The risks of ERP systems and how they can hurt your business
Summary: In this article, we’ll see how reliance on ERP systems as a core management solution can cost your company big both in the short term and the long term and can do irreversible damage to business. Case studies of companies deemed “too big to fail” prove that ERP failures can happen to any business and that extreme caution should be taken before deciding to use ERP.
The basics: what is ERP and how does it work?
The acronym ERP stands for enterprise resource planning which, in short, is the process of integrated management across a business’ primary processes. It is often achieved through software systems and as such the acronym usually refers to the technologies that facilitate it. ERP software, which usually consists of several integrated systems, does the task of collecting and interpreting data from throughout a company’s departments in order to provide an accurate view of core processes and ensure the whole operation is running smoothly. In essence, ERP is a means by which different departments communicate with each other in order to monitor and conduct business.
How could ERP possibly be a bad thing?
Great question. While the idea of inter department communication to achieve core goals is certainly appealing to businesses, the actual execution isn’t quite as simple or helpful as the acronym makes it out to be. Even the biggest companies are not immune to the blunders associated with ERP software. Here, we’ve listed five of the biggest pitfalls of ERP systems and the real world examples that demonstrate the devastating consequences of ERP failure.
1. Substantial upfront costs
The first problem companies run into when trying to implement ERP systems is the upfront cost of the software. While cloud-based systems tend to be sold as a subscription, on-premise software requires upfront payment for the perpetual license. These costs can be prohibitive to growing companies and can also mean that the investment fails in the event that the software proves not to be financially beneficial, leaving a company with both a useless software product and the need to replace it.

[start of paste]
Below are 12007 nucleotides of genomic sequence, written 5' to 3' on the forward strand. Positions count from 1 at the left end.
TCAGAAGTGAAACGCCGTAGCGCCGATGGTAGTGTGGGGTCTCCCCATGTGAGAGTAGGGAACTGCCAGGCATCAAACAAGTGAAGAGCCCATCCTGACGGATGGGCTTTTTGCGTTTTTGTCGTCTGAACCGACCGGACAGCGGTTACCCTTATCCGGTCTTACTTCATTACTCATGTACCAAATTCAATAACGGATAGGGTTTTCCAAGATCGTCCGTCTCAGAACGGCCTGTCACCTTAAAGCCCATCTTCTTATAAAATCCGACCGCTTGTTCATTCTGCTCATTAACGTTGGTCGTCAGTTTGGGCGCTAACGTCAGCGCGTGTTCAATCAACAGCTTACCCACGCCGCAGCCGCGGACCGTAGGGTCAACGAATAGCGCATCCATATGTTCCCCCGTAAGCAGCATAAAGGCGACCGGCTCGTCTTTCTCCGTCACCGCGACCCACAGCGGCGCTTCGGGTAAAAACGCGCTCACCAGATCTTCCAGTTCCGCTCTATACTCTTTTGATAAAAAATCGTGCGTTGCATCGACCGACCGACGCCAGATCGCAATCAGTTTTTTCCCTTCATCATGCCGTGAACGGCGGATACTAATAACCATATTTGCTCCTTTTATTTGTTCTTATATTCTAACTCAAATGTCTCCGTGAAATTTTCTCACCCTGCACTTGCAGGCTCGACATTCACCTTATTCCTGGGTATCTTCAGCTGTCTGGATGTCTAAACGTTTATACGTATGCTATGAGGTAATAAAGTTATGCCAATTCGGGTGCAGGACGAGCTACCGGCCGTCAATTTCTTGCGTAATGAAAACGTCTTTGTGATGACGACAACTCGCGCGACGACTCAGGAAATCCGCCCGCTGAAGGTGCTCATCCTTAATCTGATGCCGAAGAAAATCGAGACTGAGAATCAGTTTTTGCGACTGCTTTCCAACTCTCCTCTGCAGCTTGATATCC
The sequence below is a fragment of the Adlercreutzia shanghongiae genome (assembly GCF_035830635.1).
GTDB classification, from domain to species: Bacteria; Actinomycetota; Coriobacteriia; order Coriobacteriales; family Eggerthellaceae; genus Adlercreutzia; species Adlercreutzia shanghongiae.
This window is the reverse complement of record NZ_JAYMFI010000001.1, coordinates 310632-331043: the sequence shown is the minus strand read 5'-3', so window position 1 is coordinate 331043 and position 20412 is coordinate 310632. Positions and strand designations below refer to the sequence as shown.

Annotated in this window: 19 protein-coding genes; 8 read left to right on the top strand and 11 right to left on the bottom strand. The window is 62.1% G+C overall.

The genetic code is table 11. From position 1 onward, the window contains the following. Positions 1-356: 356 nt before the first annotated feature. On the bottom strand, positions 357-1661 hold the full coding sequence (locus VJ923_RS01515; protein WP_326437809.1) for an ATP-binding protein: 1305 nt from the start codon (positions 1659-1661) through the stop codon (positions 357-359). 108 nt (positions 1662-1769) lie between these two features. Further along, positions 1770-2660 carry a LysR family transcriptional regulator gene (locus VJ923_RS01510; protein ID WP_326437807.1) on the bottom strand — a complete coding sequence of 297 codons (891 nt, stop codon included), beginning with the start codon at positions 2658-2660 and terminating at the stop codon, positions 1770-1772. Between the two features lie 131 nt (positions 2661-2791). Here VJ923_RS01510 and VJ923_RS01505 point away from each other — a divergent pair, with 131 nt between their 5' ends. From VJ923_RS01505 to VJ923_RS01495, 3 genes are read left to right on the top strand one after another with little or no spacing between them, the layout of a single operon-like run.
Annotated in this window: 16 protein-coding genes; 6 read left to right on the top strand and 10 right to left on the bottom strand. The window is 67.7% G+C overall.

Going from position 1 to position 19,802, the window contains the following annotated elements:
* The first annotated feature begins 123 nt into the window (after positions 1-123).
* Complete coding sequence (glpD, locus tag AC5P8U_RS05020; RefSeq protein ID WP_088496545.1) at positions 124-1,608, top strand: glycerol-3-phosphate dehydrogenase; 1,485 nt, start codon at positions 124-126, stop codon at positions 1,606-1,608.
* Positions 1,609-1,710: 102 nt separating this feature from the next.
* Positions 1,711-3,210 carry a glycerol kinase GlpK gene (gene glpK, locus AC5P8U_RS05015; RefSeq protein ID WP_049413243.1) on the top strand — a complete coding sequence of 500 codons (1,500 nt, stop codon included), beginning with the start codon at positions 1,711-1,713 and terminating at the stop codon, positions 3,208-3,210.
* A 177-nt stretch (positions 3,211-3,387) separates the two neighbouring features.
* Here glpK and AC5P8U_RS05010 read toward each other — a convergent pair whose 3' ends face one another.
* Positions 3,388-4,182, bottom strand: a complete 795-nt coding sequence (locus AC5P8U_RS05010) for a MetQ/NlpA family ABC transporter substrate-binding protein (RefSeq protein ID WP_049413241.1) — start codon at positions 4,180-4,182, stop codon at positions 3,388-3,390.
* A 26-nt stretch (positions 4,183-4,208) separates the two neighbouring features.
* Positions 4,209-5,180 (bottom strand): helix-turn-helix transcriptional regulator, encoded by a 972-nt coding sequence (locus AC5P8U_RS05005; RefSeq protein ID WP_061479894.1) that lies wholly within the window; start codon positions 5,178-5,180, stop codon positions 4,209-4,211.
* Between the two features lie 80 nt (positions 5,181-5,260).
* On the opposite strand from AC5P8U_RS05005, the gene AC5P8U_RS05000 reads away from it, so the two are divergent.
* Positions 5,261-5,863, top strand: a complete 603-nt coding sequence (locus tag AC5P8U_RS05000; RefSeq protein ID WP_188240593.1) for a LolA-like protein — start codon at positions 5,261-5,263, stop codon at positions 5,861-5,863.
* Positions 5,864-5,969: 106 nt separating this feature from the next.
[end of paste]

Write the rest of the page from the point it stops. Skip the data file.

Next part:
2. Selected software not suitable for the industry
Different industries have different requirements. As such, ERP systems need to be carefully selected to ensure that they will work well to fulfill the specific needs of a company within the industry. As mentioned above, ERP can be expensive to implement and should a company fail to correctly select a software system, the cost of correcting the mistake can be huge both in terms of cost and in time spent implementing a bad system. This was the case with the U.S. Navy when they spent a staggering $1 billion on four separate ERP systems around 1998. What they found was that the systems were redundant and as a result had to be scrapped and replaced entirely. While the U.S. military has enough funding for a do-over, many businesses do not have that same luxury and as a result the stakes in choosing ERP are much higher.
3. Insufficient flexibility